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Re: Color contrast in links -- is it important?

for

From: Keith Parks
Date: Apr 20, 2007 5:50PM


On Apr 20, 2007, at 2:54 PM, tedd wrote:


> The solution to the problem you raised must provide enough contrast
> between all states of the link as well as being different than
> standard text. That will certainly narrow the field of
> possibilities down considerably. You do have any references on that?
>

Nope.


> "Without color" what does that mean? Black on white, or what?
>

Yeah, that's how I try and think of it. "If this was on a grey-scale
only monitor, would whatever distinction or information that I'm
using color to create still come through?" That's why I almost always
leave the underlines on my links, especially those that are inline
with the text flow.

But then there is also the "context" method. If you have a section of
your page with a heading "Menu" or "Contents" or whatever, and under
that you have some words, it seems to me those words could look like
regular text (black, no underline, or they could be graphics for that
matter) and the context within your design *should* communicate that
they are links.


> Also, is it acceptable to have a "contrast-link" setting for those
> who need it? Will that satisfy the section 508 spec's? Or, is this
> supposed to be a "one-size fit all" sort of thing?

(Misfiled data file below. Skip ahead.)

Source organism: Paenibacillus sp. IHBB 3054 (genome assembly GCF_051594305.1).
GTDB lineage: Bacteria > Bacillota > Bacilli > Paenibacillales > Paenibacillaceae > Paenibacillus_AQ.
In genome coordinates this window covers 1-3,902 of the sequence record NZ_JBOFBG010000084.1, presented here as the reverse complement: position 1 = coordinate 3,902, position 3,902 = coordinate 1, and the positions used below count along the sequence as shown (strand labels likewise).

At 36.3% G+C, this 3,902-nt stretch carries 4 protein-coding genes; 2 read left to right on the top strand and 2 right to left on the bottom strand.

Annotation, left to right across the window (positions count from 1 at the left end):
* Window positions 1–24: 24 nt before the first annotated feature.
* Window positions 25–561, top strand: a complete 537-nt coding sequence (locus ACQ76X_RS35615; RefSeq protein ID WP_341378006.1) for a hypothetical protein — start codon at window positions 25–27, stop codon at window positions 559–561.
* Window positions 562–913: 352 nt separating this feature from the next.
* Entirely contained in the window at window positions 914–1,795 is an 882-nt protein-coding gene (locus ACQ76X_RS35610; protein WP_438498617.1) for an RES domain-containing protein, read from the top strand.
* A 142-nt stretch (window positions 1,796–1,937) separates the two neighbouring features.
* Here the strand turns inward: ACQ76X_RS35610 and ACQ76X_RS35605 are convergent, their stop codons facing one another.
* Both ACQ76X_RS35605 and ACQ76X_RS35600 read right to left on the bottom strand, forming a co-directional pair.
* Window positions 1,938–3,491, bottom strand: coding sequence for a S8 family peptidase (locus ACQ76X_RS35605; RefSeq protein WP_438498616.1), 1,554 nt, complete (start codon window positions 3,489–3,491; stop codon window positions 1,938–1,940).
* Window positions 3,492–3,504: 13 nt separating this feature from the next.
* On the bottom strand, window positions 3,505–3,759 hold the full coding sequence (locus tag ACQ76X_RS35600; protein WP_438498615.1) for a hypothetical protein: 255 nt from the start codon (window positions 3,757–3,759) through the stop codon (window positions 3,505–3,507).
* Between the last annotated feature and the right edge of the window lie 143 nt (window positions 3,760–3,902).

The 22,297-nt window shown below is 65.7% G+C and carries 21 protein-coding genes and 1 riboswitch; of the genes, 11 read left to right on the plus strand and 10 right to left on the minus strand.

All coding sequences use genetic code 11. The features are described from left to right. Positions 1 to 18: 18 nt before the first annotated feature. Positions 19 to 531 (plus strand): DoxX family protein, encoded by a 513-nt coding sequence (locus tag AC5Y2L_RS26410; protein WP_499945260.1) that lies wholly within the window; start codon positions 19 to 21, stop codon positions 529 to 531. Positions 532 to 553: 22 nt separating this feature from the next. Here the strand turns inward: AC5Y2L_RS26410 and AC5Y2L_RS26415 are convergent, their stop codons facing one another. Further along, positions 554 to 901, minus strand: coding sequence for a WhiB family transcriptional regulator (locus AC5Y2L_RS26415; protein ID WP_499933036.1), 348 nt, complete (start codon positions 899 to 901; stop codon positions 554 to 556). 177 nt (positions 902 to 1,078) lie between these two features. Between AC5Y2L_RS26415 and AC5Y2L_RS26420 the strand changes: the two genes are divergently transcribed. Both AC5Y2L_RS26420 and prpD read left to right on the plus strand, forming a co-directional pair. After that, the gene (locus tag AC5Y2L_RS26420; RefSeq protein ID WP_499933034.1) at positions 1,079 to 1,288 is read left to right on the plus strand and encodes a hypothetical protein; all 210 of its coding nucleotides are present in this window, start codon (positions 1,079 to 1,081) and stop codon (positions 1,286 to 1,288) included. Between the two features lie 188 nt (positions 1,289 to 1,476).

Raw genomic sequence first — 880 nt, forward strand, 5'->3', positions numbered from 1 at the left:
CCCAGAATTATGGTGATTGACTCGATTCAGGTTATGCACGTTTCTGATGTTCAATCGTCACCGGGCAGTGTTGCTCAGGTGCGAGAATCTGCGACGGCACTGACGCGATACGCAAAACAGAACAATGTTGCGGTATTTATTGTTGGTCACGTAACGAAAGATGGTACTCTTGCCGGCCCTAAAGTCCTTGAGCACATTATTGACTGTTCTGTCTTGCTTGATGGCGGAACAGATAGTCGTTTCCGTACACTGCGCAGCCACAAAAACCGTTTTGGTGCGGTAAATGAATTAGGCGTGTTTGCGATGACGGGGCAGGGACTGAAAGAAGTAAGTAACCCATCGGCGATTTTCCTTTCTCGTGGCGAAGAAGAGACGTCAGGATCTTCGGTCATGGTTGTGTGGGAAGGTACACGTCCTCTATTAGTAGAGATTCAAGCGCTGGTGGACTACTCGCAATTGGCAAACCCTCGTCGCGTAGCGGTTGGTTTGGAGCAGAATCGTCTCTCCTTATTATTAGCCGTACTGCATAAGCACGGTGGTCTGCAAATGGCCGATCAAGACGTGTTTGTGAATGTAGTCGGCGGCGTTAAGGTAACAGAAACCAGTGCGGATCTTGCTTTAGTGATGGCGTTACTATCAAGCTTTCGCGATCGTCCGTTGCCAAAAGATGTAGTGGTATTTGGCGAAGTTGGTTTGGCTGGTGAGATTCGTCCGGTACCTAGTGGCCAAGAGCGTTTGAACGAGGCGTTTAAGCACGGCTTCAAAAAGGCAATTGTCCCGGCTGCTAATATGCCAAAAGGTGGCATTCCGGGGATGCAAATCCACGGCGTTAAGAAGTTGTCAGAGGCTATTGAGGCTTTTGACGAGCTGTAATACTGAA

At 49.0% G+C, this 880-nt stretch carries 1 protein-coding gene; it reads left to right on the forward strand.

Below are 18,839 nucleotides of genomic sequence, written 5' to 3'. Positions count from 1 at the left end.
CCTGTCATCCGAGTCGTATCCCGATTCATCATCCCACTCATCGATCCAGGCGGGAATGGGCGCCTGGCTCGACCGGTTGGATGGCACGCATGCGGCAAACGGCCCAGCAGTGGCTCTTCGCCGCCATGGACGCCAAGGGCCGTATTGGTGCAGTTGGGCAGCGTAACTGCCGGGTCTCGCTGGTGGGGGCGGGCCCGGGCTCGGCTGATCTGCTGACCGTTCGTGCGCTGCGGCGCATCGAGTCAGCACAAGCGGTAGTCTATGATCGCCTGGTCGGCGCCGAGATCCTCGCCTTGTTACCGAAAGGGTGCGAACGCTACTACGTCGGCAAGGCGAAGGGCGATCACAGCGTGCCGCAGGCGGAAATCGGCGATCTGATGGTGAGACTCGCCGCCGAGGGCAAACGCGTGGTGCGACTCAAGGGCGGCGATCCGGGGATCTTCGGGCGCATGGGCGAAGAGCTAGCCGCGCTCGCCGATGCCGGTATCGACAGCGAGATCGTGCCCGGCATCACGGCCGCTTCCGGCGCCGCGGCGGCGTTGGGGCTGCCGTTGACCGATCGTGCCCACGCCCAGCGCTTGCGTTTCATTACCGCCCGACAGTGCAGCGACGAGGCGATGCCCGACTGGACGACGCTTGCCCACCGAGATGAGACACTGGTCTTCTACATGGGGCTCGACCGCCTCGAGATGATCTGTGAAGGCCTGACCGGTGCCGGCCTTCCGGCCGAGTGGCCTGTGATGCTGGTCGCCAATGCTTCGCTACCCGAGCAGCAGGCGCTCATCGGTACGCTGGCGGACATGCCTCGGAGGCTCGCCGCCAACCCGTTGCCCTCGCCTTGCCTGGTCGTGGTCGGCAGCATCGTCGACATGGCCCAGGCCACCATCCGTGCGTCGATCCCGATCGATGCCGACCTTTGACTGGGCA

>

If you mean a user option to change the presentation colors,
contrast, size, etc., I'm not sure. Certainly my goal is the "one
size" approach, even if it means an occasional compromise on the
design side.


> That example I gave was a 20 percent increase in the size of the
> font. Okay, let's try this again, what if one paragraph font size
> is twice the font size of a different paragraph? Do they fall under
> different contrast guidelines?
>

I don't think there is a specific "contrast" guideline in 508 (in W3C
maybe?), only the point about info being conveyed with color. I think
the color contrast recommendation like the color wheel you linked to
are more "best practices, practical solutions" to address color
vision issues.

In terms of font size, I would think 2X normal size type would be
quite noticable. ;^)

But assuming there is some content distinction you are trying to
communicate by having one paragraph be twice as big, remember that
you should also build that distinction in through the structural
markup. Either tag it as <strong> or <em> (emphasis), then use CSS to
display that tag twice normal size.

My 2ยข,

Keith


******************************
Keith Parks
Graphic Designer/Web Designer
Student Affairs Communications Services
San Diego State University
San Diego, CA 92182-7444

(619) 594-1046

mailto: <EMAIL REMOVED>
http://www.sdsu.edu
http://www.sa.sdsu.edu/communications
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